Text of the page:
Earlier this month, a great cry of anguish went up among the otherwise tranquil and impassive practitioners of yoga, when they learned that the State Department of Revenue was going to start levying a sales tax on yoga classes. Can you imagine? Putting a sales tax on yoga--as if it were just something you consumed, rather than something you embraced, internalized, and embodied? These bureaucrats clearly were not carrying yoga's lessons "off the mat," as yogis like to say. Thankfully, however, the state tax assessors have, like a dewy-eyed student floating up to his first headstand, discovered a new level of enlightenment. After a barrage of negative publicity, and a "stakeholders meeting" last Wednesday with representatives from dozens of local yoga studios, the Department of Revenue says it's planning to back off its earlier enforcement plan. That will be a great relief to several yoga emporiums, which had recently been informed that they could owe three years' worth of back taxes because they were in the business of offering "physical fitness" (which is subject to sales tax), rather than general "instruction" (which isn't). Most other studios had started charging the tax as of Nov. 1. "This was a case of an auditor going out and doing his job, applying the law as the Department interpreted it," says DOR spokesperson Mike Gowrylow. But DOR has now decided to interpret the law another way. "In the process of talking to instructors," Gowrylow says, "we learned a lot about yoga. It's more of a meditative stretching kind of thing, and not primarily about physical fitness."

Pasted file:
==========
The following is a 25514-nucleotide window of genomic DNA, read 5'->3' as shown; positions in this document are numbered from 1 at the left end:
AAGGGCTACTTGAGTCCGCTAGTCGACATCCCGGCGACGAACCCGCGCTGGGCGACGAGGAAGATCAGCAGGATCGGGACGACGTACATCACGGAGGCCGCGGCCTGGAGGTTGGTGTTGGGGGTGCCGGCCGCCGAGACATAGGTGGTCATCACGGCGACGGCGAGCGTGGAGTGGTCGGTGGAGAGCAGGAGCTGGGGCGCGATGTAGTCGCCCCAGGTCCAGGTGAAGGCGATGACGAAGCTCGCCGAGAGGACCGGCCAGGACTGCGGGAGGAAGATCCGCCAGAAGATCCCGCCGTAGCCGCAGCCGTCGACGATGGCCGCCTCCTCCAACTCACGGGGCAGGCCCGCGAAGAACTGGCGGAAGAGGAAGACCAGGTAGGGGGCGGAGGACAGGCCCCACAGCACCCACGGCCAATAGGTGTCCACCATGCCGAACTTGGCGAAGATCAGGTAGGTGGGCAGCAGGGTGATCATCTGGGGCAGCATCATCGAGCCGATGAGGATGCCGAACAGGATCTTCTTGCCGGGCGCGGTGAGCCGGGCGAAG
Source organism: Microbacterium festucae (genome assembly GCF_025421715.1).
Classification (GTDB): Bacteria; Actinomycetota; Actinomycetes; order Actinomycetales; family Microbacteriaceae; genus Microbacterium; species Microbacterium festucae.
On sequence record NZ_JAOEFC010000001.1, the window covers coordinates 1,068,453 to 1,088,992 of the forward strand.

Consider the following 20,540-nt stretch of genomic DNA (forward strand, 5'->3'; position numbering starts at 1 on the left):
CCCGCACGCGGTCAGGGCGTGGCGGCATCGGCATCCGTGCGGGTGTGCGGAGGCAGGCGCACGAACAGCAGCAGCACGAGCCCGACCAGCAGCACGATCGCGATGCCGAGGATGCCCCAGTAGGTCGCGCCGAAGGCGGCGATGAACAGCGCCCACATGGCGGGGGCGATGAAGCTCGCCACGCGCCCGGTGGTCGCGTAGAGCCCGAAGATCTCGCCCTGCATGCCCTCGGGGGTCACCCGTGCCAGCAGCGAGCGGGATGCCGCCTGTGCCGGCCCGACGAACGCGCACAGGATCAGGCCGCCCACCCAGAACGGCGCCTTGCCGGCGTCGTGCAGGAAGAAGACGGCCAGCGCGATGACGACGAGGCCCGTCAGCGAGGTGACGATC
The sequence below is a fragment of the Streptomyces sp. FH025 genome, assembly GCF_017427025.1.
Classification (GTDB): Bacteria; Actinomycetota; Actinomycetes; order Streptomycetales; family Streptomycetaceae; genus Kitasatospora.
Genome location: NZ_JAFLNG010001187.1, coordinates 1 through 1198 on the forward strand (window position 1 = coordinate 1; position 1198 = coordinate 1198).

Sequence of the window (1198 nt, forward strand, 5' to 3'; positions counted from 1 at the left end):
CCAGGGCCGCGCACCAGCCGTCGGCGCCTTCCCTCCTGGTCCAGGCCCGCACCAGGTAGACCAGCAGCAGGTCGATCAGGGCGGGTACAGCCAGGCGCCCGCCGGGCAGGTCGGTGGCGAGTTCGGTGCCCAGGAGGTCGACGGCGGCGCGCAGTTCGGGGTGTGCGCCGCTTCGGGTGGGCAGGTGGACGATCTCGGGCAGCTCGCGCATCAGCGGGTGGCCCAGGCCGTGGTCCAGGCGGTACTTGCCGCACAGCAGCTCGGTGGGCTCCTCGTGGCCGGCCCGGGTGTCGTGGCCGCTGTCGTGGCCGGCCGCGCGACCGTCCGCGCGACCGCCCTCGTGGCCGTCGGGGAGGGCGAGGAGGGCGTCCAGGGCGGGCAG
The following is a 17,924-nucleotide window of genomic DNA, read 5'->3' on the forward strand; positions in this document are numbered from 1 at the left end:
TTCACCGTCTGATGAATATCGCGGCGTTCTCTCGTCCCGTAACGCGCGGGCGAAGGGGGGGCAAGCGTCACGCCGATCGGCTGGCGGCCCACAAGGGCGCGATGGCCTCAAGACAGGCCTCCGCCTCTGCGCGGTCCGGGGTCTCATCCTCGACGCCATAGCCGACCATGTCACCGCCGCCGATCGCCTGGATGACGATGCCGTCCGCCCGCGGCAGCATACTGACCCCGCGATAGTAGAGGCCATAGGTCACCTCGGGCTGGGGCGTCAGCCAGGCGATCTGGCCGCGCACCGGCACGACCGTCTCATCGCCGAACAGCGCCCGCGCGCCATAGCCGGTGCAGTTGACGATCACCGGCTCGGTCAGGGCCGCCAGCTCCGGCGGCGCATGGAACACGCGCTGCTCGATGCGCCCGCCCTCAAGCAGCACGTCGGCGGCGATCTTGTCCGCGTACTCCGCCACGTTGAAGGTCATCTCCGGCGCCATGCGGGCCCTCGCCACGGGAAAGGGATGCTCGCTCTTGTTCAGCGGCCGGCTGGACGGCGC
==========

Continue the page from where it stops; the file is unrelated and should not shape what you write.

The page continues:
Area yogis went to the mat to quash a proposed yoga tax.